Saturday, August 29, 2009

Chapter Five: Christ's Infinite Merit

(Justification = we are saved by works! Christ's obedient-works.)

This is the fifth and last chapter of The Infinite Merit of Christ by Craig Biehl. It's been helpful in focusing my attention on those sections of Edwards I need to go to for tracing his thought on Original Sin and the center of his theology, as well as getting a good handle on the positive-obedience-side of the Justification debate. However as I've been reviewing the book using the word infinite has been getting increasingly complicated!


Andrew commented on chapter four, that having disobedience being "infinitely hateful" (Edwards) makes something equally as large as God. This is interesting because that's exactly the same argument I used in an earlier discussion about the edge of the universe to assert the universe could only be finite. However Radagast pointed out that for example temporal infinity isn't the same as epistemological infinity. Maybe infinity doesn't have to be an absolute single thing but simply a characteristic of something else. So while God is infinitely loving, his love doesn't become a rival god but shares the same characteristic. [picture = h/t Radagast]

Adam and Christ under the same law
"First, having freely bound himself to the terms of the covenant of redemption, Christ as mediator was subject to God's rule of righteousness, as was Adam." (Infinite Merit, Biehl, 158)
  • God's rule of righteousness reigned over both Adam and then Christ.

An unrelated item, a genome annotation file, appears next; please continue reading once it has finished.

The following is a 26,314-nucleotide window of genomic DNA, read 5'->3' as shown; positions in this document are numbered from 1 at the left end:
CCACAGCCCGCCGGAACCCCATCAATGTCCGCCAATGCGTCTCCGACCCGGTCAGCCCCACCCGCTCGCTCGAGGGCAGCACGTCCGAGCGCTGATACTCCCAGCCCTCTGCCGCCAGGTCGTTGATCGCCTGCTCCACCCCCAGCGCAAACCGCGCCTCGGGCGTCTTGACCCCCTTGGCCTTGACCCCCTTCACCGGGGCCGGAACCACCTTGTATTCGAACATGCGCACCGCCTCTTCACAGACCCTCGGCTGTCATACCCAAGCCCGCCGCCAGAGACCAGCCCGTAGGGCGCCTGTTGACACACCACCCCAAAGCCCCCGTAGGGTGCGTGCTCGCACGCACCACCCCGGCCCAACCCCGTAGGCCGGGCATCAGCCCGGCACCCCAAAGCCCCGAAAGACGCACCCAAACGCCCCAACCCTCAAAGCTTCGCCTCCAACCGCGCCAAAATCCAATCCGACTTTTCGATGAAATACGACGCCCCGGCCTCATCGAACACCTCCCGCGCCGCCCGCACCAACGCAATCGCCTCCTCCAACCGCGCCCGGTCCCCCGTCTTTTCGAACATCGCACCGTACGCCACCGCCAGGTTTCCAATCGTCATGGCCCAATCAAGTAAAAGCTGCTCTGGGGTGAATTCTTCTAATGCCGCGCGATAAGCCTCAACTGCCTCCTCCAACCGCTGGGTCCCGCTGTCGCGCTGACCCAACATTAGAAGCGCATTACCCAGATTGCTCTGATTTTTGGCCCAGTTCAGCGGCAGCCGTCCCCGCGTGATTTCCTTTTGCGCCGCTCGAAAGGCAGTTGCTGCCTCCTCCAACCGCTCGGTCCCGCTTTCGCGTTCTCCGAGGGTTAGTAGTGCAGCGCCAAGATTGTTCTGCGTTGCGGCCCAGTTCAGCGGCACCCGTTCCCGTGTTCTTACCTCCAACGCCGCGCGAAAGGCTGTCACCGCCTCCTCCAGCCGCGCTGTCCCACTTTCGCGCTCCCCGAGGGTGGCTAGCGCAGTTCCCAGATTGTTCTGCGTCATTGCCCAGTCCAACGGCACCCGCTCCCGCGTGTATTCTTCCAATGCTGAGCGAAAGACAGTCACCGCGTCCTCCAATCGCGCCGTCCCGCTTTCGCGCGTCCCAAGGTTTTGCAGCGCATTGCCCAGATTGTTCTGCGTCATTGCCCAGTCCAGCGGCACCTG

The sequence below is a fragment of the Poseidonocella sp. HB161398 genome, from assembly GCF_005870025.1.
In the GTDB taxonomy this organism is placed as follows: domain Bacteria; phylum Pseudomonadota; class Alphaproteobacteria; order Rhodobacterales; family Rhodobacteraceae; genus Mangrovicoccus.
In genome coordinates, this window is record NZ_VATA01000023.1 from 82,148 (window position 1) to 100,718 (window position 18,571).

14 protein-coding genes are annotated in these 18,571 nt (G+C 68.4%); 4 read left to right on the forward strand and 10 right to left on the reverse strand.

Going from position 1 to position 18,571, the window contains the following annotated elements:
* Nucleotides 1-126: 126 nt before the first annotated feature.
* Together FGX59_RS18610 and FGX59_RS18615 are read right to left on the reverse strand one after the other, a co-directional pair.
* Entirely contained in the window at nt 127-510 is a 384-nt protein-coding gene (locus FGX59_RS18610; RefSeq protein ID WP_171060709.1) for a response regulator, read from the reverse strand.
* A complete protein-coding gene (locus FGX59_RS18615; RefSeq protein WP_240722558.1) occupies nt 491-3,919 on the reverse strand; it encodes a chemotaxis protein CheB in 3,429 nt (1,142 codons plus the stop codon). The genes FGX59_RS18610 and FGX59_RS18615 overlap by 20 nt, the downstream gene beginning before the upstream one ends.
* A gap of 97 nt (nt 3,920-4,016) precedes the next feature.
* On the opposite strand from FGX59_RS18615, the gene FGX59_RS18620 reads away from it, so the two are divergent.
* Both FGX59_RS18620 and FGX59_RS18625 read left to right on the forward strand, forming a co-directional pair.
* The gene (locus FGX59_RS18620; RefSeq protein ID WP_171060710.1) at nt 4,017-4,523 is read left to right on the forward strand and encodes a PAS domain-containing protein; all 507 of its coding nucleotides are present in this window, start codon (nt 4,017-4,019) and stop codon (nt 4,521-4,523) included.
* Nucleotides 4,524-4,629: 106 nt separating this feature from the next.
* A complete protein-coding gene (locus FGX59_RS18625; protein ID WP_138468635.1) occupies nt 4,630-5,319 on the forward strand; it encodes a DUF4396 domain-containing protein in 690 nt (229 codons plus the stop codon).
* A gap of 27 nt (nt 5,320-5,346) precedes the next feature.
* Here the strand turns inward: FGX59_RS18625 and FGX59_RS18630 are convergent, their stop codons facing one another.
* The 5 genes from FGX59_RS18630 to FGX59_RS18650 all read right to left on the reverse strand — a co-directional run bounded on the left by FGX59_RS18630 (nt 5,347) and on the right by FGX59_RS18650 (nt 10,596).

• "Every command that Christ obeyed may be reduced to that great and everlasting law of God ... established between himself and mankind." (Edwards, 161)
Christ's obedience has both 'positive' and 'negative' aspects
"Second, Christ justifies unworthy sinners by the meritorious righteousness of His perfect obedience as their surety and representative. As both perfect and voluntary, Christ's obedience was meritorious, while sinners are justified by possessing the meritorious righteousness of Christ." (Biehl, 158)
  • Edwards says "Every act that Christ performed in obedience to the Father, after he once put himself into a state of subjection, was part of his righteouess imputed to us, and performed in obedience to the same law that Adam was made under." (172)
  • Edwards doesn't distinguish between what Christ did the last few hours of his ministry and the first 30 years. Instead Edwards asserts Christ both took the negative penalty for disobedience and positively obeyed God.
  • As Christians, if we are 'united to Christ,' we are able to partake in these two aspects of obedience (not that Edwards wants to separate them much) through justification.
However the death of Christ is still a special part of obedience
"Third, Christ's obedience unto death was not only propitiatory, but the 'most exalted part of Christ's positive righteousness.' As a voluntary and infinite condescension of one of infinite glory to infinite humiliation and suffering on behalf of the infinitely undeserving, Christ's obedience was an infinitely meritorious act of love to the Father and the elect." (Biehl, 158)
  • Edwards argues the size of Christ's action is infinite.
  • Christ's death is significant and special because it takes care of the cost of disobedience